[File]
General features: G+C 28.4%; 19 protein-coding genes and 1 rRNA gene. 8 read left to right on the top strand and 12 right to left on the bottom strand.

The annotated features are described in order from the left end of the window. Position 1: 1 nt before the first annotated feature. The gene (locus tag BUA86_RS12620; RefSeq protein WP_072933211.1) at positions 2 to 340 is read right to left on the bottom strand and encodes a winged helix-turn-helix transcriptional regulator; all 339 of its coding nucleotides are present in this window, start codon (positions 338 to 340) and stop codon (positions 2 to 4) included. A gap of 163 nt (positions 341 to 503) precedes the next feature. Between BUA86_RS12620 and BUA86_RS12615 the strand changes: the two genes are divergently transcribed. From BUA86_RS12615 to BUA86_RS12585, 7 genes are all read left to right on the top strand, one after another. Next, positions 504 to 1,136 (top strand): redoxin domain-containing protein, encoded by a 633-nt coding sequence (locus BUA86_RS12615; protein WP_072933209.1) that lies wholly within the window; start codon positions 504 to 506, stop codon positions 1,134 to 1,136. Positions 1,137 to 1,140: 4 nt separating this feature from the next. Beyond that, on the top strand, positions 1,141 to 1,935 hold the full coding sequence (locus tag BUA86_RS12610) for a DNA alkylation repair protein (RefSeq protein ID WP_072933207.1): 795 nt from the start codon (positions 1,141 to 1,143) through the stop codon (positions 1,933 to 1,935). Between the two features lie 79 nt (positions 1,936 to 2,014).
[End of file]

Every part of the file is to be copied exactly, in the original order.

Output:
General features: G+C 28.4%; 19 protein-coding genes and 1 rRNA gene. 8 read left to right on the top strand and 12 right to left on the bottom strand.

The annotated features are described in order from the left end of the window. Position 1: 1 nt before the first annotated feature. The gene (locus tag BUA86_RS12620; RefSeq protein WP_072933211.1) at positions 2 to 340 is read right to left on the bottom strand and encodes a winged helix-turn-helix transcriptional regulator; all 339 of its coding nucleotides are present in this window, start codon (positions 338 to 340) and stop codon (positions 2 to 4) included. A gap of 163 nt (positions 341 to 503) precedes the next feature. Between BUA86_RS12620 and BUA86_RS12615 the strand changes: the two genes are divergently transcribed. From BUA86_RS12615 to BUA86_RS12585, 7 genes are all read left to right on the top strand, one after another. Next, positions 504 to 1,136 (top strand): redoxin domain-containing protein, encoded by a 633-nt coding sequence (locus BUA86_RS12615; protein WP_072933209.1) that lies wholly within the window; start codon positions 504 to 506, stop codon positions 1,134 to 1,136. Positions 1,137 to 1,140: 4 nt separating this feature from the next. Beyond that, on the top strand, positions 1,141 to 1,935 hold the full coding sequence (locus tag BUA86_RS12610) for a DNA alkylation repair protein (RefSeq protein ID WP_072933207.1): 795 nt from the start codon (positions 1,141 to 1,143) through the stop codon (positions 1,933 to 1,935). Between the two features lie 79 nt (positions 1,936 to 2,014).